Greenlee Field was located at the intersection of Bedford Avenue and Junilla Street in the Hill District of Pittsburgh, Pennsylvania. From 1932 until 1938 it was the home of the Pittsburgh Crawfords of the Negro National League (the Crawfords joined the NNL in 1933).
Greenlee Field is important not just because it was the home field of arguably the greatest Negro League team of all time – the 1935 Pittsburgh Crawfords – but because it was the first major league ballpark owned and operated by an African American. Gus Greenlee, the owner of the Crawfords, began construction of Greenlee Field in 1931, the same year he bought the team. Greenlee, a WWI veteran, wore many hats. In addition to owning the Crawfords, he was a boxing promoter, nightclub owner (the Crawford Grill), and a pioneer in Pittsburgh’s numbers racket (an illegal lottery).
Crawford Grill No. 1, which Greenlee opened in 1930, was located at the intersection of Crawford Street and Wylie Avenue at 1401 Wylie Avenue. Crawford Grill No. 1 was destroyed by fire in 1951 and subsequently demolished to make way for the Civic Arena parking lot. Crawford Street was an important part of the Hill District and provided the inspiration for the team’s name, the Pittsburgh Crawfords. At the intersection of Crawford Street and Wylie Avenue also stood the Pittsburgh Bath House and Recreation Center, which was the original sponsor of the then semi-professional Pittsburgh Crawfords.
The building in which Greenlee opened Crawford Grill No. 2, beginning in 1943, still stands in Pittsburgh’s Hill District at the intersection of Wylie Avenue and Elmore Street, just a half mile southwest of the Greenlee Field site.
In 1933, Greenlee founded the Negro National League and was instrumental in establishing the East-West Classic, an annual Negro League all-star game played in Chicago. During his tenure as owner of the Crawfords, which ceased after the 1938 season, Greenlee stocked his team with many future Hall of Fame players including Satchel Paige, Josh Gibson, Oscar Charlestown, Judy Johnson and James T. “Cool Papa” Bell. The 1935 Crawfords, which included the above Hall of Famers, except Paige, is considered by many to be the greatest Negro League team ever to play the game.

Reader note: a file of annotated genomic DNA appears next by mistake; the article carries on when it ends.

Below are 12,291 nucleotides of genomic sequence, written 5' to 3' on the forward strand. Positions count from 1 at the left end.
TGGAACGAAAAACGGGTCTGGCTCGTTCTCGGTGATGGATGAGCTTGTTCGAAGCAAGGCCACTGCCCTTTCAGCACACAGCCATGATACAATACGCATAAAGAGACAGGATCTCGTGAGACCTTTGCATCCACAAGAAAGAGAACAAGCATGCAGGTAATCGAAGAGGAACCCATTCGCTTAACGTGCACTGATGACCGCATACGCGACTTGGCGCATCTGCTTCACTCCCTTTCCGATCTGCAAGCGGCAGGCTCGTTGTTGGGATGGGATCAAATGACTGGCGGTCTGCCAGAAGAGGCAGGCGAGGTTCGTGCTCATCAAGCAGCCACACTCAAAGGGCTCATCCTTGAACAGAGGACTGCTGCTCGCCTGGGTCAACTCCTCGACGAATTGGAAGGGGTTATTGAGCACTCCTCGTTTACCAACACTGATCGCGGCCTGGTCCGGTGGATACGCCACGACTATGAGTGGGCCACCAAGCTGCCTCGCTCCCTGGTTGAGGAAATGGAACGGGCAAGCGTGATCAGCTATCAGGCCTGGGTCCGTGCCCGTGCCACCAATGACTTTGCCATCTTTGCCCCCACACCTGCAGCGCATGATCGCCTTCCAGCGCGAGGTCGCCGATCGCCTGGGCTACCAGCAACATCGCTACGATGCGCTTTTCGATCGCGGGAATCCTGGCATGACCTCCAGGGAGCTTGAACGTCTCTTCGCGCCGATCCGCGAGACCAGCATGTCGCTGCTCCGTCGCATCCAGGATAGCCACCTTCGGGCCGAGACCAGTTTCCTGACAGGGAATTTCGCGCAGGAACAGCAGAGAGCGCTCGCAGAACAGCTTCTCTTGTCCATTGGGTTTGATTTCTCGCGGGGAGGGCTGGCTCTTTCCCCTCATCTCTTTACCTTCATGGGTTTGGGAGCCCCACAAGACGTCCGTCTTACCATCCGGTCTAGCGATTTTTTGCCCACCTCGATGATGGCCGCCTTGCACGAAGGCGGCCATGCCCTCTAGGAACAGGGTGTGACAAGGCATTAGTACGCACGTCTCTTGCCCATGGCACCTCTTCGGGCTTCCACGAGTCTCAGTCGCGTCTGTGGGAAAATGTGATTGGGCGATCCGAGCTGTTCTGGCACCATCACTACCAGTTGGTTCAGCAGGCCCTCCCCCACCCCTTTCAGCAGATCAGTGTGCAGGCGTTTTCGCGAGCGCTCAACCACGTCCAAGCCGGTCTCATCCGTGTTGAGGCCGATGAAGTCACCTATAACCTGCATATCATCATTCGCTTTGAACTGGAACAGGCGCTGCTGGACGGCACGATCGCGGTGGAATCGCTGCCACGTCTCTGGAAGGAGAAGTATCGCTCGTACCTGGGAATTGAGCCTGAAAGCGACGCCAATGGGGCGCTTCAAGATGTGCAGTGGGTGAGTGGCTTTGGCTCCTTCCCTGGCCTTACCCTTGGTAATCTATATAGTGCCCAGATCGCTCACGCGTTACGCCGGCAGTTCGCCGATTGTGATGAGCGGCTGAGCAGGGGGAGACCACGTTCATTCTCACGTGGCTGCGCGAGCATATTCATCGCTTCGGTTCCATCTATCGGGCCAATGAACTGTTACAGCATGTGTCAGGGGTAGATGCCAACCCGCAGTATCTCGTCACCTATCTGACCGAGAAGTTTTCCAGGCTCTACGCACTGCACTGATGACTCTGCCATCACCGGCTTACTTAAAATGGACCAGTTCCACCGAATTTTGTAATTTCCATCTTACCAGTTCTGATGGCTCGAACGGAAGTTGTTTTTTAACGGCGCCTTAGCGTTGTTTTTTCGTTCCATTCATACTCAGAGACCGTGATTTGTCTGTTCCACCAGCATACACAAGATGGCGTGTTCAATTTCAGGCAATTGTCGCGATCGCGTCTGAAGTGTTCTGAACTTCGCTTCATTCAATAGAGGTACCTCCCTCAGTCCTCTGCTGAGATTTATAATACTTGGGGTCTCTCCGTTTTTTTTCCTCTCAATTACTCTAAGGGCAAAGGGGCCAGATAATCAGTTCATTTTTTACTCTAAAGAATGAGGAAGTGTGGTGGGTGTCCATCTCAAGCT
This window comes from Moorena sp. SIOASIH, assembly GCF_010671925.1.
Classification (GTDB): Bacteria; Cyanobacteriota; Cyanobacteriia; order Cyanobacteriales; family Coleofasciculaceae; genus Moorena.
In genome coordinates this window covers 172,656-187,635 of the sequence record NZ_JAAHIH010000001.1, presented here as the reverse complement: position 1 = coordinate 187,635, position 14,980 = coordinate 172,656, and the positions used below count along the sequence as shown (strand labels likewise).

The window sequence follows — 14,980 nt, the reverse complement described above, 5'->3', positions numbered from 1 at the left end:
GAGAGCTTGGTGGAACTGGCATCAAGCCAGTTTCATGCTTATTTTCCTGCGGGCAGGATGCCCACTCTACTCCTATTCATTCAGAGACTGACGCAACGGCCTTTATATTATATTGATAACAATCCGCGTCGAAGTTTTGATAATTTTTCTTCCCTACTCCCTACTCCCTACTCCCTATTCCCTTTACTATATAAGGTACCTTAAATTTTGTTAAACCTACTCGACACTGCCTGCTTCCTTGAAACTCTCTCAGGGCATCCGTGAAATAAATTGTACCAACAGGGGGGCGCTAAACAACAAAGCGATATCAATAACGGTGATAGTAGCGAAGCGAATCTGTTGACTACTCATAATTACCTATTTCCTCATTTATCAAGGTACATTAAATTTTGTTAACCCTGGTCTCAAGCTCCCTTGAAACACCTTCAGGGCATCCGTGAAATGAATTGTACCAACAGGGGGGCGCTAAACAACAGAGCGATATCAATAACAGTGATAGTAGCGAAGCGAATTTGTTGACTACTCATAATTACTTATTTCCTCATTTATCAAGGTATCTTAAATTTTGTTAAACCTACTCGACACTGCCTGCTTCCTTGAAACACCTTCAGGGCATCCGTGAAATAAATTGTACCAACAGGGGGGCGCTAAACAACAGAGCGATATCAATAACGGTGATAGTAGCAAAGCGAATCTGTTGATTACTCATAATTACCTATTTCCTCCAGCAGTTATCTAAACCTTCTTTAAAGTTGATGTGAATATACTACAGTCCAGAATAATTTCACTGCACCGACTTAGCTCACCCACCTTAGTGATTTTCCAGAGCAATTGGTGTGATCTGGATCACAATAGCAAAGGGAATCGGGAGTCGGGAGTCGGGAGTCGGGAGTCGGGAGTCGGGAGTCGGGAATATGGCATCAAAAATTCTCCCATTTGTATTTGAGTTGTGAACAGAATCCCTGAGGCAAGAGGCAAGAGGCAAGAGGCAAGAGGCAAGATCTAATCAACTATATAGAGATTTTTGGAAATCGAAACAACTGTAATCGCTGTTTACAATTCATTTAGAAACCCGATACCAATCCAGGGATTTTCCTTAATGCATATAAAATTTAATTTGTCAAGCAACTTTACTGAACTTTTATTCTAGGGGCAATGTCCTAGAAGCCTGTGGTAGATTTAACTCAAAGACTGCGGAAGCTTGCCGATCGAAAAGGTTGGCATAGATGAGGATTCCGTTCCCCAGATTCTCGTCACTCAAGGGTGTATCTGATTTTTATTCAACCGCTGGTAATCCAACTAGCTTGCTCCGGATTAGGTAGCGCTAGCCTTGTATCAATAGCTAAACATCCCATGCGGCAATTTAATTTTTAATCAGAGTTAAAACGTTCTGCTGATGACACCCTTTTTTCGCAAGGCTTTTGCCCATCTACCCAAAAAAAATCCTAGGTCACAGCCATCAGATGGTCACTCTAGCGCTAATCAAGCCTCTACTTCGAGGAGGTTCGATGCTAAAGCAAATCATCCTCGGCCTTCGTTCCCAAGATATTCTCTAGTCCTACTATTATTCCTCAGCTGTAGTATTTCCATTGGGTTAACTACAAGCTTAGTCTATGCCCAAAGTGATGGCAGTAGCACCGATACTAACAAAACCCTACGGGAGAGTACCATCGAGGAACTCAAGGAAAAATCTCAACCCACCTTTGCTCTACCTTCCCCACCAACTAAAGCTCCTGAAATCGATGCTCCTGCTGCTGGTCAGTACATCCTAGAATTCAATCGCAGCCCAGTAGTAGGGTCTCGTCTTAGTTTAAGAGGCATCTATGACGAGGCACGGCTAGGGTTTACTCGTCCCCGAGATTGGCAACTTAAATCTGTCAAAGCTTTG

Greenlee Field’s home plate, and the entrance to its grandstand, was located near the intersection Bedford Avenue and Junilla Street.
After the 1938 season, Greenlee Field was demolished. Several images of the ballpark in its hey day can be viewed on line by searching “Greenlee Field” in the Teenie Harris Archives, Carnegie Museum of Art (Charles “Teenie” Harris was one of the founders of the semi-pro Pittsburgh Crawfords in 1926). Soon after demolition of Greenlee Field, the City of Pittsburgh began construction of the Bedford Dwellings housing project, which remains today at the ballpark’s former site.
Greenlee Field’s left field corner was located at what is now the intersection of Bedford Avenue and Barnett Way. At the time of Greenlee Field, Watt Street intersected Bedford Avenue where what is now Barnett Way.
Because Greenlee Field was built on a hill, the playing field was located several feet above street grade.
Just to the east of Watt Street (which no longer runs through the site) was the Pittsburgh Municipal Hospital, which can be seen in some of the photos of Greenlee Field available in the Teenie Harris Archives.
A park known as “The Garden of Hope” now sits at the former site of the hospital.
Greenlee Field’s former infield site is accessible from Chauncey Drive.
Where Chauncey Drive makes a 45 degree turn is the approximate location of second base.
Some buildings located along Bedford Avenue date back to Greenlee Field. Three row houses at the intersection of Junilla Street and Bedford Avenue are located across the street from what would have been the home plate grandstand.
Three townhouses located 2520-24 Bedford Avenue are located across the street from what was once left field.
The townhouse on the corner of Bedford Avenue and Watt Street (Watt Street was relocated after demolition of Greenlee Field) is now a market. With a little imagination, it is not hard to picture what Greenlee Field might have looked like standing at the entrance to that market.
Just three blocks west of the former site of Greenlee Field, at the northwest corner of Somers Street and Bedford Avenue, was another Negro League ballpark, Ammons Field. The semi-pro Pittsburgh Crawfords played at this field, beginning in about 1926, as did the professional level Pittsburgh Crawfords and Homestead Grays beginning in 1930. Ammons Field also is notable as the field where Josh Gibson first played baseball for the semi-pro Crawfords in 1928. For more information about Ammons Field and the history of the Crawfords, see James Bankes’ fine book The Pittsburgh Crawfords.
The City of Pittsburgh has paid tribute to Ammons Field and Josh Gibson with a historical marker. Located behind the Ammons Recreation Center at Bedford Avenue and Kirkpatrick Street is a youth baseball field dedicated to Josh Gibson.
As noted in the informative website Agatetype.typepad.com, the actual location of the original Ammons Field utilized by the Crawfords was one block east of Josh Gibson Field, the current park. The former location of the modest grandstand and home plate is visible on the bluff beyond Josh Gibson Field’s left field fence.
Pittsburgh’s Hill District, and the former site of Greenlee Field, is located just two miles west of the former site of Forbes Field, and one and a half miles southwest of the former sites of Three Rivers Stadium and Exposition Park, as well as the Pirates current ballpark, PNC Park. If you are a fan of the game and the history of the game, and you find yourself in Pittsburgh on a baseball trip, a stop at the former site of Greenlee Field and Ammons Field, is a must.